The world is still waiting with bated breath for the first Tizen-based phones to appear, but Samsung is already planning the next step in that particularly quiet revolution.
"Tizen is going to be used on some of our smartphones just like on our TVs and on home appliances," Yoon, who's also head of Samsung's consumer electronics business, said.
"This way we create an ecosystem in which we are able to connect all Samsung devices," he continued.
So that means…
If Samsung's goal is to connect all its devices through Tizen, does that mean the Korean company's days using Android really are numbered?
Samsung already relies on its own software for its smart TVs, so a switch to Tizen there is more plausible than a complete transition away from Android on mobiles.
Almost all of Samsung's mobile business has been built on Android, and a full switch to Tizen on that front might not go so smoothly.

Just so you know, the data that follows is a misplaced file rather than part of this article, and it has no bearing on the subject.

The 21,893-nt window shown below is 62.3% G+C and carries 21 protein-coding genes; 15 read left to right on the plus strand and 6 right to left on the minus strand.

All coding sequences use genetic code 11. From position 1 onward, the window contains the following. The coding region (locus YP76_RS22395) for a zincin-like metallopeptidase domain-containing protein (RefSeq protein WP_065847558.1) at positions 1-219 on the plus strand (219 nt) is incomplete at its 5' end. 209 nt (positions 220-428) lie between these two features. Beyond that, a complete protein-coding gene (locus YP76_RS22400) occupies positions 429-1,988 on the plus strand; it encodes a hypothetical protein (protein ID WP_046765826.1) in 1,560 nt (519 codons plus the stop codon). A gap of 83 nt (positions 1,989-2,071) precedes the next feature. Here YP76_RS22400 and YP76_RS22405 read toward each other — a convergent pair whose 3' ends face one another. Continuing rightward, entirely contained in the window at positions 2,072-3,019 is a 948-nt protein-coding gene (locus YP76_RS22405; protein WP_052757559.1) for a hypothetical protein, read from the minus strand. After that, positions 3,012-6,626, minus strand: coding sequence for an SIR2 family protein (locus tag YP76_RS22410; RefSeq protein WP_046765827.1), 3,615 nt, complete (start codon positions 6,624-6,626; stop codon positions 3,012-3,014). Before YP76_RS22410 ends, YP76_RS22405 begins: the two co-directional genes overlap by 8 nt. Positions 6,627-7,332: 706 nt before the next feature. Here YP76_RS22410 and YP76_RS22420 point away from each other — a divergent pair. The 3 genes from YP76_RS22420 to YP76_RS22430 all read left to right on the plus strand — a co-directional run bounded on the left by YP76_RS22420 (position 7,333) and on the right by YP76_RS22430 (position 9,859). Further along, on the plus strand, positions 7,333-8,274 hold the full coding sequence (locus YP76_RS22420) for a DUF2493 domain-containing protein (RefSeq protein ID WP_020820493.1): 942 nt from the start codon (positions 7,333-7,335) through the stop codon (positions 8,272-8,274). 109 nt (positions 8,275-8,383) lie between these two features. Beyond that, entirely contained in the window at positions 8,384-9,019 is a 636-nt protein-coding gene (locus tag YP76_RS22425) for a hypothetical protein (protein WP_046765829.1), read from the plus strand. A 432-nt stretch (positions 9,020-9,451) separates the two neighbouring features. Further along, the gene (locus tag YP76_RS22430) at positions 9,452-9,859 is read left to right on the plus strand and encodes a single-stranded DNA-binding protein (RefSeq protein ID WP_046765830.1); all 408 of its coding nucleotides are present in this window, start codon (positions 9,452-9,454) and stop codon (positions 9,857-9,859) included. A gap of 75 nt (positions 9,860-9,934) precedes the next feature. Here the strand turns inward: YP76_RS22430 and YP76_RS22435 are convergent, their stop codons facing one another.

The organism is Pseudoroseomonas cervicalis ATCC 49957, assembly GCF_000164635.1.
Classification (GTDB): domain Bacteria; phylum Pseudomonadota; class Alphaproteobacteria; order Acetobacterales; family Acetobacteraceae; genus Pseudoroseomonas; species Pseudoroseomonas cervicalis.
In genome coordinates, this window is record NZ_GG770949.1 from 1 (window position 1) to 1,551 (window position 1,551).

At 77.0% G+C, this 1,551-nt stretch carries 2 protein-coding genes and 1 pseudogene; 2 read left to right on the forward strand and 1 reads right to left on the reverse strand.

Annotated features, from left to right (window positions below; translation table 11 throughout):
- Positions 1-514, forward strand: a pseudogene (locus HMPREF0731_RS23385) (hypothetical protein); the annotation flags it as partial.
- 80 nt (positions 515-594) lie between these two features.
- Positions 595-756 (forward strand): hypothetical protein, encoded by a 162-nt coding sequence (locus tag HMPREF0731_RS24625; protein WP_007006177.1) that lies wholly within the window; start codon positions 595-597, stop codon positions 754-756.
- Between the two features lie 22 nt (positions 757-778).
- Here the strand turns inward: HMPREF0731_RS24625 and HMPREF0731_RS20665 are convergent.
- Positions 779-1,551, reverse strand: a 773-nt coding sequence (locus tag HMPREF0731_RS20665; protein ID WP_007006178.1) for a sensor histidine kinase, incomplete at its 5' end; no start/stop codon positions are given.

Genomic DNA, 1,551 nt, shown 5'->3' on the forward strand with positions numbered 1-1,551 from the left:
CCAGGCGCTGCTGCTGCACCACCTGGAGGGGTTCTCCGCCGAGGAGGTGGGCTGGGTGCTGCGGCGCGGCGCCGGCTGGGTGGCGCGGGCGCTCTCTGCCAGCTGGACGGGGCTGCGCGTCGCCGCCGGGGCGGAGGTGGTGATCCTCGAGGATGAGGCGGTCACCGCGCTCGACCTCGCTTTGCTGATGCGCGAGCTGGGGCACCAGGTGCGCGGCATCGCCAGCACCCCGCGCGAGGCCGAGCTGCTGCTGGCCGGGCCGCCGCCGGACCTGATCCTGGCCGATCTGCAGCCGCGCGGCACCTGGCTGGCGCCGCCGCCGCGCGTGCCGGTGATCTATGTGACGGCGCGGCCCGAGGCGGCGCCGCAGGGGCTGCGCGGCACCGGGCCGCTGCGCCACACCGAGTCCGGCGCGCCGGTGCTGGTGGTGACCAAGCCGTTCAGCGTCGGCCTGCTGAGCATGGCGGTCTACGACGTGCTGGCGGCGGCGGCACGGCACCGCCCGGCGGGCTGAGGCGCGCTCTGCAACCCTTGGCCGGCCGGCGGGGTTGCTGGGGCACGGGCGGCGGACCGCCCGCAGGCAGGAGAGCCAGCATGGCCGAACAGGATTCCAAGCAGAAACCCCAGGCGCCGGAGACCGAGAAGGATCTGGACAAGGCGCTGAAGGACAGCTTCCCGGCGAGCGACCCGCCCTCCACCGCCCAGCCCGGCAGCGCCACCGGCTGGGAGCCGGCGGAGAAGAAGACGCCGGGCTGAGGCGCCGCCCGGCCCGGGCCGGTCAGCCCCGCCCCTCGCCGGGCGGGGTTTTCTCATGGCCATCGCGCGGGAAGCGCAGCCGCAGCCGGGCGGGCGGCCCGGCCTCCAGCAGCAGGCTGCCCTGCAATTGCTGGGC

Considering the success that Samsung has seen with Android handsets like the Galaxy S and Galaxy Note lines it seems it would be counterproductive at this point to start completely from scratch with a new OS, but Samsung has made it clear that it's committed to Tizen.
Tea with Tizen
One of the most recent developments in the saga of Tizen came when Samsung delayed the release of the first Tizen smartphone until the fourth quarter of this year.
Now we're expecting the first Tizen phone to drop in time for the holidays, whereas before it was expected no later than September.
The new mobile OS, spearheaded by Samsung and Intel, may also appear at Samsung's developer conference in October.
The companies behind Tizen no doubt want to break free from reliance on Google, but will the cost be worth it? With iOS and Android so well entrenched, will smartphone, and TV, customers be willing to give an unknown a try?
- Will Tizen be suitably armed with apps when it launches? $4 million of Samsung and Intel's money says, "maybe!"
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